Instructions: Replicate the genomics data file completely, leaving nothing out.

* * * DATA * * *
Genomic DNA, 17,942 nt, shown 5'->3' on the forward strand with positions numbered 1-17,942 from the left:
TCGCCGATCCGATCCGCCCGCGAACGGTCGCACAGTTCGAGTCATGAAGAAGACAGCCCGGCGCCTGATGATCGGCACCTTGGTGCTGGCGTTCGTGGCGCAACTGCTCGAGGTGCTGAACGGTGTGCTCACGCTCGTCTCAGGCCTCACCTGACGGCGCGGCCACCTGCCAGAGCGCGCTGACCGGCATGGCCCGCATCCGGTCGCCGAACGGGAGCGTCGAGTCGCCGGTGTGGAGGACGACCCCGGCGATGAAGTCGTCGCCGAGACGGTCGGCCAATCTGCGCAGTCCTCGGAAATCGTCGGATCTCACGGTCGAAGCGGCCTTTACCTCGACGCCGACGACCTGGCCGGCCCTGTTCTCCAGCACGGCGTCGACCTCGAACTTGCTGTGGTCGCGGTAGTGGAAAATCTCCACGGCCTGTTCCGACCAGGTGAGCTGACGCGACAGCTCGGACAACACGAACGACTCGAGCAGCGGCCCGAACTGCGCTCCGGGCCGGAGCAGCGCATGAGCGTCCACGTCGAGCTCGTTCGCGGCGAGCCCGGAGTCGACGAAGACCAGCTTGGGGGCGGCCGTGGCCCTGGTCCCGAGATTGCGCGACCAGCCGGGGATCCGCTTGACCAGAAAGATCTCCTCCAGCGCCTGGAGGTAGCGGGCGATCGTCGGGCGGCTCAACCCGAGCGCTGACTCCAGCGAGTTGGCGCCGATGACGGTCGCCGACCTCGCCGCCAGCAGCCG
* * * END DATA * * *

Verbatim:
Genomic DNA, 17,942 nt, shown 5'->3' on the forward strand with positions numbered 1-17,942 from the left:
TCGCCGATCCGATCCGCCCGCGAACGGTCGCACAGTTCGAGTCATGAAGAAGACAGCCCGGCGCCTGATGATCGGCACCTTGGTGCTGGCGTTCGTGGCGCAACTGCTCGAGGTGCTGAACGGTGTGCTCACGCTCGTCTCAGGCCTCACCTGACGGCGCGGCCACCTGCCAGAGCGCGCTGACCGGCATGGCCCGCATCCGGTCGCCGAACGGGAGCGTCGAGTCGCCGGTGTGGAGGACGACCCCGGCGATGAAGTCGTCGCCGAGACGGTCGGCCAATCTGCGCAGTCCTCGGAAATCGTCGGATCTCACGGTCGAAGCGGCCTTTACCTCGACGCCGACGACCTGGCCGGCCCTGTTCTCCAGCACGGCGTCGACCTCGAACTTGCTGTGGTCGCGGTAGTGGAAAATCTCCACGGCCTGTTCCGACCAGGTGAGCTGACGCGACAGCTCGGACAACACGAACGACTCGAGCAGCGGCCCGAACTGCGCTCCGGGCCGGAGCAGCGCATGAGCGTCCACGTCGAGCTCGTTCGCGGCGAGCCCGGAGTCGACGAAGACCAGCTTGGGGGCGGCCGTGGCCCTGGTCCCGAGATTGCGCGACCAGCCGGGGATCCGCTTGACCAGAAAGATCTCCTCCAGCGCCTGGAGGTAGCGGGCGATCGTCGGGCGGCTCAACCCGAGCGCTGACTCCAGCGAGTTGGCGCCGATGACGGTCGCCGACCTCGCCGCCAGCAGCCG